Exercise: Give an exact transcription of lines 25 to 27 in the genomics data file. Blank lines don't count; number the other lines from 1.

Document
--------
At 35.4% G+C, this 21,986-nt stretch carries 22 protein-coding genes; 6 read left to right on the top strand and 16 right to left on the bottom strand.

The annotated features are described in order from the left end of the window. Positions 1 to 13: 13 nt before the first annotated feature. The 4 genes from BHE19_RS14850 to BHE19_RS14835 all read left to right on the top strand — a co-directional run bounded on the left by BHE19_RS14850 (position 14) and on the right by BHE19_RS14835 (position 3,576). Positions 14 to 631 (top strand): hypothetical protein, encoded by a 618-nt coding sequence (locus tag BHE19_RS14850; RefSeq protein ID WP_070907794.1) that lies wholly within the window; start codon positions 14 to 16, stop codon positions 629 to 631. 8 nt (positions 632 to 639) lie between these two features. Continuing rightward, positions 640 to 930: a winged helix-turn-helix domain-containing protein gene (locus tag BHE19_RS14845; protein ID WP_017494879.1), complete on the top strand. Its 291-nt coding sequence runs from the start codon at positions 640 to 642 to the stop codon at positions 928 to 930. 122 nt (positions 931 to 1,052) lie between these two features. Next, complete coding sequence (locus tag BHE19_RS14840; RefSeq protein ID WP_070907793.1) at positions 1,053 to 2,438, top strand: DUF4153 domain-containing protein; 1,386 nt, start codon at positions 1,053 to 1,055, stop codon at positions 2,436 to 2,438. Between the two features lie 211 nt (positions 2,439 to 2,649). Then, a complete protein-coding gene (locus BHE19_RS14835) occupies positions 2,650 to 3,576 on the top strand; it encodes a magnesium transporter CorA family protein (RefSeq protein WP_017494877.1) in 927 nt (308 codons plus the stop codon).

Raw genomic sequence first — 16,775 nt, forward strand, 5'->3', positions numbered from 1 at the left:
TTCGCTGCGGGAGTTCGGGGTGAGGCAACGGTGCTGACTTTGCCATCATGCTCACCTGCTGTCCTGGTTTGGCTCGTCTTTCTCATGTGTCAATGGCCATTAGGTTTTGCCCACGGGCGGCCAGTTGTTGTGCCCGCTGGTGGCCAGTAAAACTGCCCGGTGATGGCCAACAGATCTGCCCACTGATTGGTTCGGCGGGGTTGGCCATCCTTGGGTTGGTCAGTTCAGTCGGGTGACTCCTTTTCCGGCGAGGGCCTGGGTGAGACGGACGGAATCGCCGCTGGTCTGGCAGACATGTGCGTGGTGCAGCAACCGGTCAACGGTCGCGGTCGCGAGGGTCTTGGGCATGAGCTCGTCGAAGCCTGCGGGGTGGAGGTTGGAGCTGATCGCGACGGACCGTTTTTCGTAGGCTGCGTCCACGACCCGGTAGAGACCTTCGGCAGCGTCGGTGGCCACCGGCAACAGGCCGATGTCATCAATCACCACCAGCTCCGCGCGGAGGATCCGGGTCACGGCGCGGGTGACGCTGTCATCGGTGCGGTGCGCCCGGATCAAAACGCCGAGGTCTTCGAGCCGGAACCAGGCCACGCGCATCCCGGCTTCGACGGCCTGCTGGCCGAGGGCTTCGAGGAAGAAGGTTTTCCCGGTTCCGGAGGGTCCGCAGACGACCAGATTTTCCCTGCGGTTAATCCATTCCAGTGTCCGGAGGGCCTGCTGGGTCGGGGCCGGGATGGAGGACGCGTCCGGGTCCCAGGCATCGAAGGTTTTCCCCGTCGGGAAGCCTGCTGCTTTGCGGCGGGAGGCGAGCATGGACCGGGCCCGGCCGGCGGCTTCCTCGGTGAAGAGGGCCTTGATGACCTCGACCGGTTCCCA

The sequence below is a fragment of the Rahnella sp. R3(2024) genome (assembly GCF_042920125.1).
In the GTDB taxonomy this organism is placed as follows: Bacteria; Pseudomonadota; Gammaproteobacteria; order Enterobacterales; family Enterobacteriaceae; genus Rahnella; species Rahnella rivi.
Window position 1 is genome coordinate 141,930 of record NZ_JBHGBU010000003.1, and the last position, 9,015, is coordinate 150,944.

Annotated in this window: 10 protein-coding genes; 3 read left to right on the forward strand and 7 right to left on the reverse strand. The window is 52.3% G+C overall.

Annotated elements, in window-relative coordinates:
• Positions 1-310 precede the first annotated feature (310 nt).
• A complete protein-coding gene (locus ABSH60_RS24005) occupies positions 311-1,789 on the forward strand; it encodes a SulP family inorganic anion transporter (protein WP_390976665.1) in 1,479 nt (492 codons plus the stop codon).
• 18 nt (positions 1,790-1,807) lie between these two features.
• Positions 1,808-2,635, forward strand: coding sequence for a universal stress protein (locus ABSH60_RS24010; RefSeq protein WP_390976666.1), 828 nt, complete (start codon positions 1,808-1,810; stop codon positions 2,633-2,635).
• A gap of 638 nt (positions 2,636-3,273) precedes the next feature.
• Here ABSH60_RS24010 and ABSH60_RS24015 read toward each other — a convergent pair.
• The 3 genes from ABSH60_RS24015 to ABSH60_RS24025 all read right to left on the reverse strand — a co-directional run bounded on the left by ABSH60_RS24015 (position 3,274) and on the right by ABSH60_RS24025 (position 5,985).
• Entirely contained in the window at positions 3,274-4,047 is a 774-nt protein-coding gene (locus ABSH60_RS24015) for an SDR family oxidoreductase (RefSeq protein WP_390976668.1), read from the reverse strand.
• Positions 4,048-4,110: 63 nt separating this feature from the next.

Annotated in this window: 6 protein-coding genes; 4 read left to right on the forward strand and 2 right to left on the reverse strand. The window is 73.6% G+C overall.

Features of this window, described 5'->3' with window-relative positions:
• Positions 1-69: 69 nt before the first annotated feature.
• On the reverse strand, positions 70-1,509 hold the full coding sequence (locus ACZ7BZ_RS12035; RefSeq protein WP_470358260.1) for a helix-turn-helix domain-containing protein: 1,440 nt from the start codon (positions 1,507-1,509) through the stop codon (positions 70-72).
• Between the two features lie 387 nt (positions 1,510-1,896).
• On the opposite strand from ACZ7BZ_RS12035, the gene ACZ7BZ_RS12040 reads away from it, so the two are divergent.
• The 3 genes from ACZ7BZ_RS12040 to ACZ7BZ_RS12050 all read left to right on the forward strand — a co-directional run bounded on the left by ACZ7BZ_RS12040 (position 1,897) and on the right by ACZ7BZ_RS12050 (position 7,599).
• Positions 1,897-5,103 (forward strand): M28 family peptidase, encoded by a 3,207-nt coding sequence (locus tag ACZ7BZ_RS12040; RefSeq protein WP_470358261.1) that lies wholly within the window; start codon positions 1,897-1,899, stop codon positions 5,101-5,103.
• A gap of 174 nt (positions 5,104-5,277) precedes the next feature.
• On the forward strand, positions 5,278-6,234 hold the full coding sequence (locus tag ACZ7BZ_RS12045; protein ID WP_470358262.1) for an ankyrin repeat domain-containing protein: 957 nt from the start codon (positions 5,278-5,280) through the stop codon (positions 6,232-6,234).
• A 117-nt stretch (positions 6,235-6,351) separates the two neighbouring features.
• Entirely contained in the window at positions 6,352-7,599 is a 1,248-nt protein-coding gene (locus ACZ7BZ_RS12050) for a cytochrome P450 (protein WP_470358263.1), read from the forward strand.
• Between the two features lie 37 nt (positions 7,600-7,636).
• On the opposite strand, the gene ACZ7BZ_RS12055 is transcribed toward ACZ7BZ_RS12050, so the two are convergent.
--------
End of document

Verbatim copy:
• The 3 genes from ACZ7BZ_RS12040 to ACZ7BZ_RS12050 all read left to right on the forward strand — a co-directional run bounded on the left by ACZ7BZ_RS12040 (position 1,897) and on the right by ACZ7BZ_RS12050 (position 7,599).
• Positions 1,897-5,103 (forward strand): M28 family peptidase, encoded by a 3,207-nt coding sequence (locus tag ACZ7BZ_RS12040; RefSeq protein WP_470358261.1) that lies wholly within the window; start codon positions 1,897-1,899, stop codon positions 5,101-5,103.
• A gap of 174 nt (positions 5,104-5,277) precedes the next feature.